The way in which it does specifically varies from individual to individual. But sooner or later it will catch up to you. And it will bring you to your knees.
In my case, after a few weeks of eating “as much as I want” I become lazy, complacent, I require more sleep and more rest throughout the day, my muscles burn out quicker during training and my general well-being goes down the drain.
But the worst part is I become DUMBER.
I can literally feel myself losing brain function after a few weeks of reckless eating. And as if that weren’t bad enough, my mood also becomes highly volatile.
Not a good place to be (a nightmare, really).
During my latest mass-gaining “experiment”, however, I avoided every single one of those pitfalls.
By employing the most powerful tool I’ve found in 20 years of research – STRATEGIC UNDEREATING.
The Brain Goes ‘Woohoo’
Recently I posted on my Instagram that calorie restriction saved my life.
I wasn’t trying to be dramatic. I was dead serious.
Calorie restriction has given me a quality of life I never knew before.
It gave me energy and mental clarity, improved my sleep, my mood, and even my outlook on life.
Nothing has had such a dramatic impact on my general well-being as undereating.
It hasn’t just gotten me in shape over the years, it has made my life exponentially better.
So during this latest growth cycle, I threw in regular days of undereating, where I would bring my calories ROCK-BOTTOM (= 50% of maintenance calories or lower).
1-3 days a week I would restrict myself to a single, modest meal of meat, veggies and some fruit at the end of the day. A far cry from the quadruple dinners I usually put away.
Employing these low-calorie days at regular intervals kept me sharp, it kept me healthy (we’ll get to that in a sec) and it kept me functional, as I was slowly but surely putting on muscle.
And it works fast too.
The very morning after a day of undereating I would experience a noticeable bump in energy. (I would feel high, almost)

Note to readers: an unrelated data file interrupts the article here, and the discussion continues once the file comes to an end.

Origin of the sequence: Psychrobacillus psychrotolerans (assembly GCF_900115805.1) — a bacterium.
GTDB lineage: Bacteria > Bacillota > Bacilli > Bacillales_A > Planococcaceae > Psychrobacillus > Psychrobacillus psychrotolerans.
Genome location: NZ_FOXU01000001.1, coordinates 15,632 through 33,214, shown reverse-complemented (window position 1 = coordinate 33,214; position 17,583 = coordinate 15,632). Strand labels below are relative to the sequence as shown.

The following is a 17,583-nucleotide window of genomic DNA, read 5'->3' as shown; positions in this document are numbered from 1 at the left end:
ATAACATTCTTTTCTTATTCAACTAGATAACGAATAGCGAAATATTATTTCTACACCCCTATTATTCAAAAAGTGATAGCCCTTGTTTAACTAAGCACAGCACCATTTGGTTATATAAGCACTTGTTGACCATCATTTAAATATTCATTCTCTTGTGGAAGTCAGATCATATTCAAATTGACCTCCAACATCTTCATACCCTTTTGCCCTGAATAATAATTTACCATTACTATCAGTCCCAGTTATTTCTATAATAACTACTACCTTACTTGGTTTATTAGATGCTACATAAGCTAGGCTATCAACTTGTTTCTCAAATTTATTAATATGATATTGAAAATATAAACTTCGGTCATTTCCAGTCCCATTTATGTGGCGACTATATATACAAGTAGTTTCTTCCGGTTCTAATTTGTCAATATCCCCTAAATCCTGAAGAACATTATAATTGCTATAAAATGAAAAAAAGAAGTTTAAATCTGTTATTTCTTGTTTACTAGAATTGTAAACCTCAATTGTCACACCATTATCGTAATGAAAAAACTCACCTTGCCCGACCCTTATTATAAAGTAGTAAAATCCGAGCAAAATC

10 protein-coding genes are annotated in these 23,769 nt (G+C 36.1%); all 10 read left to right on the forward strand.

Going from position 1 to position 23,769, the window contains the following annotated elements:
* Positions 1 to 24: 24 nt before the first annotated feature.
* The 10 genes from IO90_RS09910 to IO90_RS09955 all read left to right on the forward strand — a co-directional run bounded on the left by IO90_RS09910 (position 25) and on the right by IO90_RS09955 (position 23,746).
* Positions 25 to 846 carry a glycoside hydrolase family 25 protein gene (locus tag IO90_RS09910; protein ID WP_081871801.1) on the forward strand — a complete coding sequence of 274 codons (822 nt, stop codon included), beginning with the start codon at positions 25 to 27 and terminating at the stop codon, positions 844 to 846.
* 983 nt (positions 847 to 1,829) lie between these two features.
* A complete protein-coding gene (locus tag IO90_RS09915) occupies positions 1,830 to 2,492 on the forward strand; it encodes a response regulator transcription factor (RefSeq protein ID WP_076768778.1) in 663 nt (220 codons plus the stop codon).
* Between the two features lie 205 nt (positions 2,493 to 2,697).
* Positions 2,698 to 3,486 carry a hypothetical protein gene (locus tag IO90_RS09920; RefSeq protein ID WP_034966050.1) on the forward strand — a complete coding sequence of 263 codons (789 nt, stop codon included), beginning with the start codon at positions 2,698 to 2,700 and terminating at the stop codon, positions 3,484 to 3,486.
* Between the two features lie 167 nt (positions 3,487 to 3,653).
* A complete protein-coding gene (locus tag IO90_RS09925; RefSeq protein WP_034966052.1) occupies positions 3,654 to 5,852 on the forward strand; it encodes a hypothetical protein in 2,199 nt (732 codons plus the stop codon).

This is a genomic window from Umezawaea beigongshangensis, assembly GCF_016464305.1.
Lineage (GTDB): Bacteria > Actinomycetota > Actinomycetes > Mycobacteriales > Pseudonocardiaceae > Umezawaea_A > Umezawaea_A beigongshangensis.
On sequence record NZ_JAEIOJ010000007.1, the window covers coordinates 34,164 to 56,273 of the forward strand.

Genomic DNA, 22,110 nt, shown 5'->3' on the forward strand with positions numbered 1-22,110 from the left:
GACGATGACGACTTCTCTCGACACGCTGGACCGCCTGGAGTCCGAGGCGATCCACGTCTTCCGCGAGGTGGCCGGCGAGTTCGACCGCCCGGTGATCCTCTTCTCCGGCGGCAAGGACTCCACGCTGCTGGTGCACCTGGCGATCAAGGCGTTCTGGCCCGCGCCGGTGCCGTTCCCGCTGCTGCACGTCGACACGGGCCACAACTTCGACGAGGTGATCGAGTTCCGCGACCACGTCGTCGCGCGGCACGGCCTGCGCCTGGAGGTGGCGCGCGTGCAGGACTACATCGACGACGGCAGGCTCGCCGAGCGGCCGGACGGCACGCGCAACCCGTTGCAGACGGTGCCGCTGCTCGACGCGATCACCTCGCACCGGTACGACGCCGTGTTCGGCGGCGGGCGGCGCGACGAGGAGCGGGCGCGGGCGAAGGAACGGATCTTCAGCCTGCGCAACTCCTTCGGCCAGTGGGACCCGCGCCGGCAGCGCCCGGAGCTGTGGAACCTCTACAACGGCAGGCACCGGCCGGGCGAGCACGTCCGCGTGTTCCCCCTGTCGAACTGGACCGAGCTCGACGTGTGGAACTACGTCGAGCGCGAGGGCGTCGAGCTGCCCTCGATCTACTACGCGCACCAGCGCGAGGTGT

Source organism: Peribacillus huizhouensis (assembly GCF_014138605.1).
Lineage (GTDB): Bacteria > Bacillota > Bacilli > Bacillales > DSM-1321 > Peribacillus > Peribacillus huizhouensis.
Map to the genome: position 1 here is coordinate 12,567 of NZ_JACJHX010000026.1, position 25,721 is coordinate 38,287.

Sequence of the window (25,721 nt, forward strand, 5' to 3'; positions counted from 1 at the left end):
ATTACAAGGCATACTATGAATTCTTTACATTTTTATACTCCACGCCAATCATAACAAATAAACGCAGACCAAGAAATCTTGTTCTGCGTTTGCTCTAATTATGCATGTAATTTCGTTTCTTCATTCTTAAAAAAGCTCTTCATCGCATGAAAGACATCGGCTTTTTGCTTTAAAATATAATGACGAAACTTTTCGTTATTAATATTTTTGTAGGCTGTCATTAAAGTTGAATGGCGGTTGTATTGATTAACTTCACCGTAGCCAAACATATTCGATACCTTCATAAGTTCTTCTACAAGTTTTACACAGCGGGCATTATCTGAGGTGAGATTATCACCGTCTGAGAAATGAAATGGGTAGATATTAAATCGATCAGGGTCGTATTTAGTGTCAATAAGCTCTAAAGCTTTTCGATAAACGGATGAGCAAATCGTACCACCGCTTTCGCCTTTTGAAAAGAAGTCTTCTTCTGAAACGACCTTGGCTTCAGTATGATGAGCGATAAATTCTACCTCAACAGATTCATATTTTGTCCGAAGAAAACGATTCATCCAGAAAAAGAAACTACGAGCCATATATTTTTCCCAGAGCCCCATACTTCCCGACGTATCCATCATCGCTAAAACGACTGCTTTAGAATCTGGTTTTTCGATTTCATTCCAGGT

My workouts also greatly benefitted from the acute drop in calories.
But to get those benefits, I had to do it properly. No wishy-washy sh!t.
I had to go looow.
And this is critical. Don’t waste your time eating “a little less” here and there. Bring calories down low, bring ’em rock bottom.
STARVE YOURSELF if you want to experience what I’m talking about here.
Do that for a couple of days before resuming your habitual diet. Cycle between low-calorie days and days of eating liberally (no restriction).
The ratio of high to low days is up to you and your personal goals. 1-3 days a week of rock-bottom calories is the sweetspot for most, in my experience.
You will find your shape and overall well-being improving at a rapid rate on this protocol. And that is without changing your everyday food choices and habits.
This Is Your Life We’re Talking About
I have a family history of diabetes (on both sides of my family). Most men in my family become diabetic sooner or later in life.
I am no different. Genetically, that is.
If I eat like “everyone else”, I get sick like everyone else. In my case, it just happens to be diabetes and blood sugar related health complications.
Fortunately, I’ve learned early on in my life that the buck stops with me. My daily decisions – not my genetics – determine my health trajectory.
And I’ve made a promise to myself.
I will never put hedonistic pleasure before health.
I will never be dependent on drugs.
I will never betray myself like that.
As you might imagine, I’ve tried many different strategies, diets, supplements, etc. over the years to combat my genetic fate.
Most of the stuff I came across, however, was utterly useless. A complete waste of time and energy.
I would venture to say, even some of the most prominent and respected “experts” in the field today are absolutely clueless (or spineless shills).
Yet, the solution is so simple. Not easy, but so stupid simple.
I can tell you from firsthand experience – yes – what you eat matters, but not nearly as much as HOW MUCH you eat (= daily calorie intake).